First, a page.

man, was I off by a decade!
My daughter’s sleepwalking, which was funny when it started last spring,
with her appearing at night hovering over her sister in bed, has morphed
into full-blown insomnia. While I’ve been so sleepless, I have been
prowling on Google for answers to my youngest’s insomnia, which has led
to my own iPhone induced insomnia. As I lay in bed, awake at 2:00am,
I find myself drifting from the wisdom of the Mayo Clinic, and off into a
wormhole of my own creation.
My searches are often for my daughters’ birth family members whom I do
not yet know. Perhaps, one downside to living in our open adoptions, is
the immense amount of information I have collected, sometimes only tiny
bits, about different family members on our daughters’ birth family’s sides.
I know most of the names on both of our girls’ family trees, at least back to
their great grandparents, but I don’t know much beyond their basic data.
Some family members I know only their nickname, or part of their name.
I search to complete the puzzle to who these people are, and how they fit
into our family.
Usually, my search comes to a screeching halt, either by the limits
of Google to read my mind in the middle of the night, or due to my
realization of the fruitlessness of these searches. I suppose that’s why
my genealogical scavenger hunts are reserved to the sleepless nights, to
the times when my brain doesn’t know any better, than to search for the
answers to questions I do not yet know.
I wonder, what is the question I am searching for. Is it; who are these
people who run through my daughters’ DNA, what part do they play in our
family’s life, or where does my oldest get her love (ok, lust) for Cantaloupe?
These are the questions that may seem important, but they are also
questions that I can easily find answers to, by asking my daughters’ birth
moms and families. I think the question I am searching to answer to is why.
I want to know the why of their adoption stories. Why is the question I will
not be able to answer for my girls. Why is the question that I think haunts
me, late at night on my insomnia induced internet searches. How can I one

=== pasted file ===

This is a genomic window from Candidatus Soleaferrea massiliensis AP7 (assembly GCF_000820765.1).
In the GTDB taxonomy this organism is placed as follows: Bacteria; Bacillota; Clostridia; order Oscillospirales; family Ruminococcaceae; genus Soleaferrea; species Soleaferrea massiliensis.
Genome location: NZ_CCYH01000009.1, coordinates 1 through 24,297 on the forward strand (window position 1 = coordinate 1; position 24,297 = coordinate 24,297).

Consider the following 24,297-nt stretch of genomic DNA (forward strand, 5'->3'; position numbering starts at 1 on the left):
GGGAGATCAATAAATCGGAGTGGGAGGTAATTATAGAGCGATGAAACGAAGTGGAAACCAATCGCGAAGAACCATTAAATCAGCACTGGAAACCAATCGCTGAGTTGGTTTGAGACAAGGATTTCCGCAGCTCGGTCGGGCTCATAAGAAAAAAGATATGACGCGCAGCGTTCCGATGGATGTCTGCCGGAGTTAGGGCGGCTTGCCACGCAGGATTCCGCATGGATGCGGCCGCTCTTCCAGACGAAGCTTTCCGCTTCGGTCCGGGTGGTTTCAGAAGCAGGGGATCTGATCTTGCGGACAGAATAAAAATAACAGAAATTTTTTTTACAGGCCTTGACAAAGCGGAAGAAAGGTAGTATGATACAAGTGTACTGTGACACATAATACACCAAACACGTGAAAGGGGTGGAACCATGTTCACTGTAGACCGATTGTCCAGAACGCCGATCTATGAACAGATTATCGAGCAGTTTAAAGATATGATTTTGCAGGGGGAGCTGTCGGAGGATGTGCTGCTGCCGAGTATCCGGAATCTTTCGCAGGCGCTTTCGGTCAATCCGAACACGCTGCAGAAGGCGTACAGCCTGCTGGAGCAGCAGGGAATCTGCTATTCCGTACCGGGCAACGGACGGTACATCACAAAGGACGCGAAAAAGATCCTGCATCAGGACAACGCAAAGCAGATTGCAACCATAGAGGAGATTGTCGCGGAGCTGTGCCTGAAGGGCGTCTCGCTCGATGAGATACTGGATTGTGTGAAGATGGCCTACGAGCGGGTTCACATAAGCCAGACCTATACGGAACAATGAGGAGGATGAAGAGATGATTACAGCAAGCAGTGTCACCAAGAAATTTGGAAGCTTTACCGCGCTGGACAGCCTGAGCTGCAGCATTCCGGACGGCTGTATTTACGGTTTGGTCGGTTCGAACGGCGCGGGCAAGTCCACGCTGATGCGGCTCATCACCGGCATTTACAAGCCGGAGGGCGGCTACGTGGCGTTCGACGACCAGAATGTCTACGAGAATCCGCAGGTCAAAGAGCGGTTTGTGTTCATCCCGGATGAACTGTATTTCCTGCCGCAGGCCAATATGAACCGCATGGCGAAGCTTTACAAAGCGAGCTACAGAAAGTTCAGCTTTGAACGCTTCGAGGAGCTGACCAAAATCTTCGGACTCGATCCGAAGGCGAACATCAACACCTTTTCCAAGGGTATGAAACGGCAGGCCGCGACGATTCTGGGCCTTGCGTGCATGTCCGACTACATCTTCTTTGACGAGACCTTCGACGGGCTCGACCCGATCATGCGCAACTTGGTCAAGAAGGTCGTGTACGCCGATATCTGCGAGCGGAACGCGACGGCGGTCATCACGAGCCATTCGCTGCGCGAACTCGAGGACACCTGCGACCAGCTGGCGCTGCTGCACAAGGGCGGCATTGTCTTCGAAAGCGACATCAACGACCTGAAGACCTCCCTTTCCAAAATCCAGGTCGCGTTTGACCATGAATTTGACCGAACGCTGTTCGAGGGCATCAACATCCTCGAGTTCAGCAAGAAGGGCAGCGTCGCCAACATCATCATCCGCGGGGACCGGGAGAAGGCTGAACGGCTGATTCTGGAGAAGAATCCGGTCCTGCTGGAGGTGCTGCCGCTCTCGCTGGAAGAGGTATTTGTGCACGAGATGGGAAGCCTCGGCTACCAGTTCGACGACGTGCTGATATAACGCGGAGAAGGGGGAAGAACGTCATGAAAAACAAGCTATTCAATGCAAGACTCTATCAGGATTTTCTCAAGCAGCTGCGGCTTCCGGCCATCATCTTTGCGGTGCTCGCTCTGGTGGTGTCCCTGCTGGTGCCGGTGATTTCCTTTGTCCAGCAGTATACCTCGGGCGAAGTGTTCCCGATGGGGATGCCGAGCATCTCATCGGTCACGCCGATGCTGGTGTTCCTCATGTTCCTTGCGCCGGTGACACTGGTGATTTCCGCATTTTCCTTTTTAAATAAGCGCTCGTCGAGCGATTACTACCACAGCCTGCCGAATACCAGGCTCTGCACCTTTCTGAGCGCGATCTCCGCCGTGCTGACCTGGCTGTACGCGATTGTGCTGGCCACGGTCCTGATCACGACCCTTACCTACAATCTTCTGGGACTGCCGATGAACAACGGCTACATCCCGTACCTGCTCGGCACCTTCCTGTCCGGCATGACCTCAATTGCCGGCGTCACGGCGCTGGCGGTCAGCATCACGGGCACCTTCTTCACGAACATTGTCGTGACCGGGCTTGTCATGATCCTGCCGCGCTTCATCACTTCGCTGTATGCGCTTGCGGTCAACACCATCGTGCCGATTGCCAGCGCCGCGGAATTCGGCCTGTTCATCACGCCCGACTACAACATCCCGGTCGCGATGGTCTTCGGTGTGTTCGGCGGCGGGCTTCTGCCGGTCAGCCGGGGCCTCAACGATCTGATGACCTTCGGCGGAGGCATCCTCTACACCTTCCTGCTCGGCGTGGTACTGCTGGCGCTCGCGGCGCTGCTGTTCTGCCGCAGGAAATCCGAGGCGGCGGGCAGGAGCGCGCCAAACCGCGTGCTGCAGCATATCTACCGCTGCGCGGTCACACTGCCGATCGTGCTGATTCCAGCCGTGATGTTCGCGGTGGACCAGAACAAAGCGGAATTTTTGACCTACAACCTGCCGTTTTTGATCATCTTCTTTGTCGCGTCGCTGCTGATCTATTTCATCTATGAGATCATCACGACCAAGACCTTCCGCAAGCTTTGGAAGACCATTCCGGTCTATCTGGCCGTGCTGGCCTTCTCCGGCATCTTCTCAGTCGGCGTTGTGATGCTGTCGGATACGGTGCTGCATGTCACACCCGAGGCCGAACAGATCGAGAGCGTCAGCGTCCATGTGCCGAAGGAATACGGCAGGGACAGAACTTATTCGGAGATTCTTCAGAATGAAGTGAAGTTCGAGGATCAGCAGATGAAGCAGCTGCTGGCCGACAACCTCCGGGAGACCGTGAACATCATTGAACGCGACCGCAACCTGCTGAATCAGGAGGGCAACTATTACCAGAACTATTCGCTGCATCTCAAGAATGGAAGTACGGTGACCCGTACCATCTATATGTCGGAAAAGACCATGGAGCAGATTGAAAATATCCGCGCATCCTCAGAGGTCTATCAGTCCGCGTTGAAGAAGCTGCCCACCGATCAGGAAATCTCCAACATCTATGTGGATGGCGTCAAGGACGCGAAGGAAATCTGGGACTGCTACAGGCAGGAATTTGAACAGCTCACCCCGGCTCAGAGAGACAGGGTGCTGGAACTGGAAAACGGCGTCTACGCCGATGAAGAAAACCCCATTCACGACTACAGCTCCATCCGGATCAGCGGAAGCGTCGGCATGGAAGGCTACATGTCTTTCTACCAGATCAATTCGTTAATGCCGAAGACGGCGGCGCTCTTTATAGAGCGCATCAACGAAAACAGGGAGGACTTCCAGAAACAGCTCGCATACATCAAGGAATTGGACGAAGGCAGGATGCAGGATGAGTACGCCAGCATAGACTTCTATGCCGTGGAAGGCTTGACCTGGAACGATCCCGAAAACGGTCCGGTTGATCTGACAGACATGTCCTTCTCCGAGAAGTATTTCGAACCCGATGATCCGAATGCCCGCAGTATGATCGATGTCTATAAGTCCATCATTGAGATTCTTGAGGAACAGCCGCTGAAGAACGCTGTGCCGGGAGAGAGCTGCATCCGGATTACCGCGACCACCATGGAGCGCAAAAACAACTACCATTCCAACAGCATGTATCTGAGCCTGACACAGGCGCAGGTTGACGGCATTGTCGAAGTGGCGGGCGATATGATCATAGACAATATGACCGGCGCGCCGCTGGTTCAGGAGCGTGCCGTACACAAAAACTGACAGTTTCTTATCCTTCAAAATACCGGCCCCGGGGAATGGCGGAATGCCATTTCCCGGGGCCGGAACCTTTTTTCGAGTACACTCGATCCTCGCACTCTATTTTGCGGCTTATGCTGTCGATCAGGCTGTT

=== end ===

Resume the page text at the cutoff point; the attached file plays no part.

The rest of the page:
day shepherd my girls on their own journey, to answer the question, Why? I
have no idea, and neither does Google.
Often I tell my husband I need a vacation. I need to get away from it all, and rest my aching feet on a hot sandy beach in say, Grand Cayman, preferably at the Ritz Carlton. I fantasize about it for a night, dreaming of how relaxed I’d feel listening to the gentle sound of waves, while I snooze on the beach. However, usually our budget, or job schedules, or reality, burst my vacation bubble, and I end up sitting in the shower for five extra minutes, pretending I’m at the spa.
Sometimes I could do with another kind of vacation too. I desire a vacation that takes me away from reality. Some days I just need a vacation, from adoption. I just need a mental break from thinking about our open adoptions, all of our extended family members, all of the logistics of visits, the complexities of communication via text and Facebook. I want an adoption free zone. I could do with a cradle to curl up in and rest. I could use to recover my strength, which I deplete with my doubts, and worries, over the choices I make for our family.
By the time I have wrestled around with the practicality of taking an adoption vacation, a break from the most deep-rooted part of our family, I realize that’s not actually what I require. I need to share the load; I could use a witness to the joys, the chaos, and the sadness that are our adoptions. I need confirmation that our family is well, full of love, and on the right track. I crave a smile from my girls, a kiss from my husband, a text from my youngest’s birth mom, and a Facebook post from Grandparents far and near. Really, I just need a hug. A hug can be all the adoption vacation I need. Knowing that the person on the other end sees me, sees my girls, sees our family, and reflects back to me how beautiful it is, can be just as good as a beautiful sunset over the Caribbean to replenish me. However, a hug on the beach, while sipping an exotic cocktail, would work too.